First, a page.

GS1, IBM and Microsoft look at blockchain
The firm, best known for the barcode, said its standards for identification and data enable blockchain users to scale enterprise adoption and maintain a single, shared version about supply chain and logistics events instead of the multiple platforms that exist today.
Data stored by blockchain networks could be formatted for shared communications.
"What attracts many organisations to blockchain technology is the possibility of sharing data across corporate boundaries while maintaining a high degree of rigor and accuracy," said Robert Beideman, VP – retail at GS1.
"We hope to make this possibility a reality for businesses by working with dedicated technology and industry partners - and together promoting a common business language."
IBM and 10 food firms including Dole, Nestlé and Unilever recently formed a consortium to identify areas where the supply chain can benefit from using blockchain.
GS1 Standards offer businesses like Walmart the ability to expand blockchain networks to suppliers, distributors and other partners.
IBM and Walmart used blockchain technology in a pilot test to enhance traceability of mangoes in the US and pork in China.
"Our pilot projects in the US and China demonstrated that blockchain can strengthen existing food system safeguards by improving traceability. Using blockchain, we were able to track a product from retail shelf back through every stage of the supply chain, right to the farm gate, in seconds instead of days or weeks," said Frank Yiannas, VP of food safety of Walmart.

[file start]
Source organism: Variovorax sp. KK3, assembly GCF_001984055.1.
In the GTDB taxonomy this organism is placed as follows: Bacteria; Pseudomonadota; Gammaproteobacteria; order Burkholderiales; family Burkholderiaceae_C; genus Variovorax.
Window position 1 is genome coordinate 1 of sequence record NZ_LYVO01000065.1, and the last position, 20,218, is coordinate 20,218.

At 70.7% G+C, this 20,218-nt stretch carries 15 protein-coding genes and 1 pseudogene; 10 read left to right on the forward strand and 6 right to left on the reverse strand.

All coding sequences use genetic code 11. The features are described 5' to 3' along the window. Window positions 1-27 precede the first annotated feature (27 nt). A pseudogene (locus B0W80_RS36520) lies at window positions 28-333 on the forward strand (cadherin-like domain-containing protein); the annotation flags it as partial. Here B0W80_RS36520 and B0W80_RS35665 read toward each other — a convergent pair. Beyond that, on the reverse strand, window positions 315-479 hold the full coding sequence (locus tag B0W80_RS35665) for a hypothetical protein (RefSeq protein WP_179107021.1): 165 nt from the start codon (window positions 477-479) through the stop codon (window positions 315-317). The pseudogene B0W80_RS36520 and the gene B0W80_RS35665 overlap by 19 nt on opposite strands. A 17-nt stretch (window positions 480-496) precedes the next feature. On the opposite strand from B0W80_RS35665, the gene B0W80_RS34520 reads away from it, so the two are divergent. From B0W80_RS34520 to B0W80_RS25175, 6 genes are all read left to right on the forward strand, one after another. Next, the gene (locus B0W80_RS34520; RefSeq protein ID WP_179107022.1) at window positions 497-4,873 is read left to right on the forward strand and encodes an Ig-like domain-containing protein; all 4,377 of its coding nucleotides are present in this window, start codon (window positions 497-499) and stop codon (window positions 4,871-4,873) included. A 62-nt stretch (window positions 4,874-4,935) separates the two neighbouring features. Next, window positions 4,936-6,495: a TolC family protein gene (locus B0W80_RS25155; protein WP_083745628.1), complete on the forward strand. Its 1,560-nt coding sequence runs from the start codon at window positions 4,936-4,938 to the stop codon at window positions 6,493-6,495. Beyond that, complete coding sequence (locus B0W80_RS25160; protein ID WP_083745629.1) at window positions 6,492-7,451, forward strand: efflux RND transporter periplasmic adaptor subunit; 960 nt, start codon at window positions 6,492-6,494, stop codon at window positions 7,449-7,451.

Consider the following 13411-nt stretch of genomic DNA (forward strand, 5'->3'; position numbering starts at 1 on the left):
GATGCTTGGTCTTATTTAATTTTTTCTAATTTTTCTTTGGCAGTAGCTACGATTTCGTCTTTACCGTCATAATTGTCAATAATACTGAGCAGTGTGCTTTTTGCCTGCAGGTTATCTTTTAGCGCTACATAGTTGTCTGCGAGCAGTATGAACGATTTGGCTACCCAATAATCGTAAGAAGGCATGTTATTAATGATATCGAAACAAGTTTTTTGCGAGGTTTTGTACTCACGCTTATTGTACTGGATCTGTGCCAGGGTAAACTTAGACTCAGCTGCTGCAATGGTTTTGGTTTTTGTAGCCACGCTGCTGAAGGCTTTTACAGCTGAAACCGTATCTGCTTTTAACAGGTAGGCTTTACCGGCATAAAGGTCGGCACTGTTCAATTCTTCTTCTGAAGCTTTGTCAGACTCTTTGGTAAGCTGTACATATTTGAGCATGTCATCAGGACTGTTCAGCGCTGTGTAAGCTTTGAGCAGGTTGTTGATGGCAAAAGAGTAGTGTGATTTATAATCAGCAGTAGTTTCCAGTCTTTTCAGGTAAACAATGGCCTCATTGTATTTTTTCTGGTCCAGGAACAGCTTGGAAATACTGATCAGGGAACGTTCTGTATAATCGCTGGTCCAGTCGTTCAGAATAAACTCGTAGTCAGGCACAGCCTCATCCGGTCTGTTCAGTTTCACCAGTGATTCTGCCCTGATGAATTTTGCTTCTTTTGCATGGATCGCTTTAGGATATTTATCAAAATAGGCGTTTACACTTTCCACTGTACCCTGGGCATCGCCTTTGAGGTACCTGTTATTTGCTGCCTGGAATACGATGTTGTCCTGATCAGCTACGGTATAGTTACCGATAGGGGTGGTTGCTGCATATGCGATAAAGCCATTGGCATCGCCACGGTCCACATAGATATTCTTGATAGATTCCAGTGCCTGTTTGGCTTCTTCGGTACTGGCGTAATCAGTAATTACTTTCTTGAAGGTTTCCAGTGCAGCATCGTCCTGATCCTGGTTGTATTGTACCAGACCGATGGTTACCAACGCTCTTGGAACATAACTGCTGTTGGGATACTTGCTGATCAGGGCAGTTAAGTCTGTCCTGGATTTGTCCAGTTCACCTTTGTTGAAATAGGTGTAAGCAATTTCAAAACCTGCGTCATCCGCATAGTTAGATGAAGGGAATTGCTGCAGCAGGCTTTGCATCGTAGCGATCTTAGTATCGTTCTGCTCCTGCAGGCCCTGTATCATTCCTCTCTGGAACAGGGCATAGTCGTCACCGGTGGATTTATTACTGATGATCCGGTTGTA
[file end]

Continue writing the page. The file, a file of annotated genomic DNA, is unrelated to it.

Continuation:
Brigid McDermott, VP blockchain business development at IBM, said: "One of the key benefits to blockchain in the enterprise is the trust it delivers, which enables more efficient and complete sharing of the critical data that drives enterprise transactions.
“By removing the barriers that can be caused from disparate entry systems, that trust is solidified even further.”
Digital and paper-based processes
Alibaba is trialing blockchain with PricewaterhouseCoopers (PwC) with Blackmores in Australia and Fonterra in New Zealand against counterfeit and fraudulent food.
David E. Rutter, CEO of R3, said it sees distributed ledgers as the means to provide connectivity between participants across business networks.
"The challenge with trade finance and supply chain today is that participants are forced to use disparate digital systems bridged by paper-based processes, with little or no common standards.
“These digital 'islands' work well when everyone is on the same network, but as soon as there is a lack of connectivity with certain participants using different solutions, things quickly revert to paper and manual processing."